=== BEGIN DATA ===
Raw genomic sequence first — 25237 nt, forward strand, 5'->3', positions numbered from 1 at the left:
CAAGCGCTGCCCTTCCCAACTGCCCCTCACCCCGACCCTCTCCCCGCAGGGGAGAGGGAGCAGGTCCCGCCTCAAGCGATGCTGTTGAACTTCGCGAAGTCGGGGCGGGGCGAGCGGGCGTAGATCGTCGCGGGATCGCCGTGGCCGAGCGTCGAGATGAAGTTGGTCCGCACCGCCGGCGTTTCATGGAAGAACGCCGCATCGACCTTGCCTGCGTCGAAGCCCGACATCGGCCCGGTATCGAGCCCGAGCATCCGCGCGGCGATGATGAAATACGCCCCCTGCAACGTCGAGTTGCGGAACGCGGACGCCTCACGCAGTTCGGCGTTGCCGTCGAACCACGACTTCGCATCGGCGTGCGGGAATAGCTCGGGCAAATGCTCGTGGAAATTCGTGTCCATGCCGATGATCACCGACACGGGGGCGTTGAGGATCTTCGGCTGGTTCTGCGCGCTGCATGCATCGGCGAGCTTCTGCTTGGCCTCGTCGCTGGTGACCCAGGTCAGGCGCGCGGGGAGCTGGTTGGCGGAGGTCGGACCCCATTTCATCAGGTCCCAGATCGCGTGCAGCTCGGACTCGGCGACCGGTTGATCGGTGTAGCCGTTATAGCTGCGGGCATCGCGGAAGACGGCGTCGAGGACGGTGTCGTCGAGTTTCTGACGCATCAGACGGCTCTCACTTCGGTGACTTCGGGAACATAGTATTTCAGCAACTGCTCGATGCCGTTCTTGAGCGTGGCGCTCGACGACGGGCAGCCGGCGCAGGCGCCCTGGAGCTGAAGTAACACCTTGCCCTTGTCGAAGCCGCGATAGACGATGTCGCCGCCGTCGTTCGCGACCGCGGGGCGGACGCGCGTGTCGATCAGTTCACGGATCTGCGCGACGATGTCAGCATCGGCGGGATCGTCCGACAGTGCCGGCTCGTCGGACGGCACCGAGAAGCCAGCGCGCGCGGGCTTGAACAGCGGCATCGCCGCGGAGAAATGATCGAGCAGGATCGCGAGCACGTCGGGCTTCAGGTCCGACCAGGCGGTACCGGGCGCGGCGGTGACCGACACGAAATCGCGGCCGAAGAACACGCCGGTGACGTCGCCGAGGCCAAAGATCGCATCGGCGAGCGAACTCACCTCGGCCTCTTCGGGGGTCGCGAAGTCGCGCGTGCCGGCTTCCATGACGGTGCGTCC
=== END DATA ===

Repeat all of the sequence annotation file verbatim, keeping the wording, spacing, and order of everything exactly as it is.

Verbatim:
Raw genomic sequence first — 25237 nt, forward strand, 5'->3', positions numbered from 1 at the left:
CAAGCGCTGCCCTTCCCAACTGCCCCTCACCCCGACCCTCTCCCCGCAGGGGAGAGGGAGCAGGTCCCGCCTCAAGCGATGCTGTTGAACTTCGCGAAGTCGGGGCGGGGCGAGCGGGCGTAGATCGTCGCGGGATCGCCGTGGCCGAGCGTCGAGATGAAGTTGGTCCGCACCGCCGGCGTTTCATGGAAGAACGCCGCATCGACCTTGCCTGCGTCGAAGCCCGACATCGGCCCGGTATCGAGCCCGAGCATCCGCGCGGCGATGATGAAATACGCCCCCTGCAACGTCGAGTTGCGGAACGCGGACGCCTCACGCAGTTCGGCGTTGCCGTCGAACCACGACTTCGCATCGGCGTGCGGGAATAGCTCGGGCAAATGCTCGTGGAAATTCGTGTCCATGCCGATGATCACCGACACGGGGGCGTTGAGGATCTTCGGCTGGTTCTGCGCGCTGCATGCATCGGCGAGCTTCTGCTTGGCCTCGTCGCTGGTGACCCAGGTCAGGCGCGCGGGGAGCTGGTTGGCGGAGGTCGGACCCCATTTCATCAGGTCCCAGATCGCGTGCAGCTCGGACTCGGCGACCGGTTGATCGGTGTAGCCGTTATAGCTGCGGGCATCGCGGAAGACGGCGTCGAGGACGGTGTCGTCGAGTTTCTGACGCATCAGACGGCTCTCACTTCGGTGACTTCGGGAACATAGTATTTCAGCAACTGCTCGATGCCGTTCTTGAGCGTGGCGCTCGACGACGGGCAGCCGGCGCAGGCGCCCTGGAGCTGAAGTAACACCTTGCCCTTGTCGAAGCCGCGATAGACGATGTCGCCGCCGTCGTTCGCGACCGCGGGGCGGACGCGCGTGTCGATCAGTTCACGGATCTGCGCGACGATGTCAGCATCGGCGGGATCGTCCGACAGTGCCGGCTCGTCGGACGGCACCGAGAAGCCAGCGCGCGCGGGCTTGAACAGCGGCATCGCCGCGGAGAAATGATCGAGCAGGATCGCGAGCACGTCGGGCTTCAGGTCCGACCAGGCGGTACCGGGCGCGGCGGTGACCGACACGAAATCGCGGCCGAAGAACACGCCGGTGACGTCGCCGAGGCCAAAGATCGCATCGGCGAGCGAACTCACCTCGGCCTCTTCGGGGGTCGCGAAGTCGCGCGTGCCGGCTTCCATGACGGTGCGTCC